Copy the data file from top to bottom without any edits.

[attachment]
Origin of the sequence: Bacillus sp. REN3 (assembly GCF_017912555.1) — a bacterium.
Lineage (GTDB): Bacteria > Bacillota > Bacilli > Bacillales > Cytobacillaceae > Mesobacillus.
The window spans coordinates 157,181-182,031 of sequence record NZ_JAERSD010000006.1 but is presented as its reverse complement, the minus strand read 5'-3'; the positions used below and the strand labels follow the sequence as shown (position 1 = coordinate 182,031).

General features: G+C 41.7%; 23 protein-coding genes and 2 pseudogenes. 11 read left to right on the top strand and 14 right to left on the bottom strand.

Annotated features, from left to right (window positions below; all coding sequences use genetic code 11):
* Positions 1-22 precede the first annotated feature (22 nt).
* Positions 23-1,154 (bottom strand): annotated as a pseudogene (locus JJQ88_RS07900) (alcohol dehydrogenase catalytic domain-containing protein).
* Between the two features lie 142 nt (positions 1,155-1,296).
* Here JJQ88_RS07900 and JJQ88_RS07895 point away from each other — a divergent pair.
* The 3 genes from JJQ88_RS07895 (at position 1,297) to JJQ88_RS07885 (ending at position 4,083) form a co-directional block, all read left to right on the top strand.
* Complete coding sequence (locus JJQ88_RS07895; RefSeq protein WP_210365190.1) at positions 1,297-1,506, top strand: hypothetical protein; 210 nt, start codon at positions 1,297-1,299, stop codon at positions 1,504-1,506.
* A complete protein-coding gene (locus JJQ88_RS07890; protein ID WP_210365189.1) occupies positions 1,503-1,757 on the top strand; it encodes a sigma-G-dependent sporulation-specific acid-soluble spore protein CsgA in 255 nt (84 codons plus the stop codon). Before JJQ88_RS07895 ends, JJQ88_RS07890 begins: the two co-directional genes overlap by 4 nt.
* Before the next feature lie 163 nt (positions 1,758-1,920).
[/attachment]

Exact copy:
Origin of the sequence: Bacillus sp. REN3 (assembly GCF_017912555.1) — a bacterium.
Lineage (GTDB): Bacteria > Bacillota > Bacilli > Bacillales > Cytobacillaceae > Mesobacillus.
The window spans coordinates 157,181-182,031 of sequence record NZ_JAERSD010000006.1 but is presented as its reverse complement, the minus strand read 5'-3'; the positions used below and the strand labels follow the sequence as shown (position 1 = coordinate 182,031).

General features: G+C 41.7%; 23 protein-coding genes and 2 pseudogenes. 11 read left to right on the top strand and 14 right to left on the bottom strand.

Annotated features, from left to right (window positions below; all coding sequences use genetic code 11):
* Positions 1-22 precede the first annotated feature (22 nt).
* Positions 23-1,154 (bottom strand): annotated as a pseudogene (locus JJQ88_RS07900) (alcohol dehydrogenase catalytic domain-containing protein).
* Between the two features lie 142 nt (positions 1,155-1,296).
* Here JJQ88_RS07900 and JJQ88_RS07895 point away from each other — a divergent pair.
* The 3 genes from JJQ88_RS07895 (at position 1,297) to JJQ88_RS07885 (ending at position 4,083) form a co-directional block, all read left to right on the top strand.
* Complete coding sequence (locus JJQ88_RS07895; RefSeq protein WP_210365190.1) at positions 1,297-1,506, top strand: hypothetical protein; 210 nt, start codon at positions 1,297-1,299, stop codon at positions 1,504-1,506.
* A complete protein-coding gene (locus JJQ88_RS07890; protein ID WP_210365189.1) occupies positions 1,503-1,757 on the top strand; it encodes a sigma-G-dependent sporulation-specific acid-soluble spore protein CsgA in 255 nt (84 codons plus the stop codon). Before JJQ88_RS07895 ends, JJQ88_RS07890 begins: the two co-directional genes overlap by 4 nt.
* Before the next feature lie 163 nt (positions 1,758-1,920).